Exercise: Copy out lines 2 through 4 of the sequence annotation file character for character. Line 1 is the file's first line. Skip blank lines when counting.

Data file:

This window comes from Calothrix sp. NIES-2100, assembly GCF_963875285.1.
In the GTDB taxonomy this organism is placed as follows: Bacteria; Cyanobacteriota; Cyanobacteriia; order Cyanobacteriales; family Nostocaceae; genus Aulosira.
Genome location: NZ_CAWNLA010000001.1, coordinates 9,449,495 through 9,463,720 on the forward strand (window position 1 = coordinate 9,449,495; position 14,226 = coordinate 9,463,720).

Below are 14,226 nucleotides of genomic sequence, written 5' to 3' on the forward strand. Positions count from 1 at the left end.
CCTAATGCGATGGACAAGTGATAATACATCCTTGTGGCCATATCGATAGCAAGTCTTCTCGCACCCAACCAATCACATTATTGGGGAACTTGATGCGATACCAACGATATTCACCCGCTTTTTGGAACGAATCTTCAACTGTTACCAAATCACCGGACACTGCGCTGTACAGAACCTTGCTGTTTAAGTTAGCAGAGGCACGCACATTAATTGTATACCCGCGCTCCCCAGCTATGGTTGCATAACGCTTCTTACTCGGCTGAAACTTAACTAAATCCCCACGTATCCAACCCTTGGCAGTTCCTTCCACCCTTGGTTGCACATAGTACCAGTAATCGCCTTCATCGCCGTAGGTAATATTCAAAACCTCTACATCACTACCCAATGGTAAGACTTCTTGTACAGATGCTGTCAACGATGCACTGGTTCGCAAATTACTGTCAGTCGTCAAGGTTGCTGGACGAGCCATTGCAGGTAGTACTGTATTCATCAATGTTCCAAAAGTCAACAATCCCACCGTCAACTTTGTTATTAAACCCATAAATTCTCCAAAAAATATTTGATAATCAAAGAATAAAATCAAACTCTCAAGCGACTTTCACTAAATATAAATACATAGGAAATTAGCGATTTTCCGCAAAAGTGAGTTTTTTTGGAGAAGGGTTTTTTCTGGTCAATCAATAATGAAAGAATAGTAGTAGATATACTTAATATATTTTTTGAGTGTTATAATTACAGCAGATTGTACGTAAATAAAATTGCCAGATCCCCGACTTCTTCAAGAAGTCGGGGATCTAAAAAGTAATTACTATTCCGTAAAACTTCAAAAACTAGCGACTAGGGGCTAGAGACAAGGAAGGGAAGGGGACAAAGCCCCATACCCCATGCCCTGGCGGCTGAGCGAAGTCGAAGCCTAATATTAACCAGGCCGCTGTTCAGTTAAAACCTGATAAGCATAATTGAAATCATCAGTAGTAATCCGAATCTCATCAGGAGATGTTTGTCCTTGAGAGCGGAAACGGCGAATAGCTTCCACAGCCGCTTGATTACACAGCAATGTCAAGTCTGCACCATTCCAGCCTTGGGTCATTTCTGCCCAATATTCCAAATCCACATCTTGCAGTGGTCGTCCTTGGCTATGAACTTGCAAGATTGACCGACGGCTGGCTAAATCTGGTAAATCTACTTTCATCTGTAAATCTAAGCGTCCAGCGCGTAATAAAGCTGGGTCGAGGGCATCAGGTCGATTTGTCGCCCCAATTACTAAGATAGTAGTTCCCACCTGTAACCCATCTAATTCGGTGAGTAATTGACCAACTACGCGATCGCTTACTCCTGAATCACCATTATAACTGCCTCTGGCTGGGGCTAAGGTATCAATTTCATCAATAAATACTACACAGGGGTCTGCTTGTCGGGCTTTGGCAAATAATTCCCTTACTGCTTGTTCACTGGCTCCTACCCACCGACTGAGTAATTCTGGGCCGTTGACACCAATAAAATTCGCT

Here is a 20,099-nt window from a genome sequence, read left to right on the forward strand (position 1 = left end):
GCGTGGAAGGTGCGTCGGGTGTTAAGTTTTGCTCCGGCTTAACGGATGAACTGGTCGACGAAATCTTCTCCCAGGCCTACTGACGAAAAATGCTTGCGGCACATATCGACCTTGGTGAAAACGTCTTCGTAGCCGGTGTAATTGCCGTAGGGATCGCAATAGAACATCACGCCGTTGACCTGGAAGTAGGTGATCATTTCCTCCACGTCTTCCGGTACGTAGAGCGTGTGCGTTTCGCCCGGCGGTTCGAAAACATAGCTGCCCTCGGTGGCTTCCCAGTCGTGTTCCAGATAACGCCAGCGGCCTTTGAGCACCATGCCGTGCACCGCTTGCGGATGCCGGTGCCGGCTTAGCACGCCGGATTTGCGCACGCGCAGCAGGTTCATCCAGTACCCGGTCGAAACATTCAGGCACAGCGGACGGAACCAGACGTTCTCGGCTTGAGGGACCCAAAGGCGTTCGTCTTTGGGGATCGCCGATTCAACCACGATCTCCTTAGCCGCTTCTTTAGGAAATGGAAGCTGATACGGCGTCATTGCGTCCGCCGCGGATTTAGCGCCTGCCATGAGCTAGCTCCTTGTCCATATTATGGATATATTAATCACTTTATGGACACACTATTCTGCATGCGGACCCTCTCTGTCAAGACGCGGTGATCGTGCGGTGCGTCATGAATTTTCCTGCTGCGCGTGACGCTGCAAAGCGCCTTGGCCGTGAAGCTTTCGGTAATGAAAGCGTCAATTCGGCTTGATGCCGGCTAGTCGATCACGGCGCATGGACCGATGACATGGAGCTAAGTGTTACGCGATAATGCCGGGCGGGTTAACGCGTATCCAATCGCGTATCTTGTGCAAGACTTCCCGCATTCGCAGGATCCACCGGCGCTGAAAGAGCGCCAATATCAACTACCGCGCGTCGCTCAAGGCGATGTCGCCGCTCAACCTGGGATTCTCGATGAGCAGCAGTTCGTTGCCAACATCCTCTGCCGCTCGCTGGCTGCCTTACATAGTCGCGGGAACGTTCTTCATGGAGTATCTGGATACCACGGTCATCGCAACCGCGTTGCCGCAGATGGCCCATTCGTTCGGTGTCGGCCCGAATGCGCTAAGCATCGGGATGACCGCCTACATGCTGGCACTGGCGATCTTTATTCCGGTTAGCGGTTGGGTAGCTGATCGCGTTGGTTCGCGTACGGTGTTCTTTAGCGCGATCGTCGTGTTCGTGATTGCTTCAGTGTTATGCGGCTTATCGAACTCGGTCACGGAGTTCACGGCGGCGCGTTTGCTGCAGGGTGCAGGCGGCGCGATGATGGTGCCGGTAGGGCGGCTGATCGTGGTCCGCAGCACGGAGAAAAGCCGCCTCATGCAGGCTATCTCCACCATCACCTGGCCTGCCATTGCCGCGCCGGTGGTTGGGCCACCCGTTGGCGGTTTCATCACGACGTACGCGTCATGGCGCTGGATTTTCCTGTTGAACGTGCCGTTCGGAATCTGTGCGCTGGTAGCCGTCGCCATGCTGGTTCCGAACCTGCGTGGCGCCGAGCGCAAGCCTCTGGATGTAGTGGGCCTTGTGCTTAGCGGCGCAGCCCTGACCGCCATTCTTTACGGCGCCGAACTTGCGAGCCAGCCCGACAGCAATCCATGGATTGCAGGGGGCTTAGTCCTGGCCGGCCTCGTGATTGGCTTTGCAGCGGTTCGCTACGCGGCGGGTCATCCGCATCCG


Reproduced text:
In the GTDB taxonomy this organism is placed as follows: Bacteria; Cyanobacteriota; Cyanobacteriia; order Cyanobacteriales; family Nostocaceae; genus Aulosira.
Genome location: NZ_CAWNLA010000001.1, coordinates 9,449,495 through 9,463,720 on the forward strand (window position 1 = coordinate 9,449,495; position 14,226 = coordinate 9,463,720).

Below are 14,226 nucleotides of genomic sequence, written 5' to 3' on the forward strand. Positions count from 1 at the left end.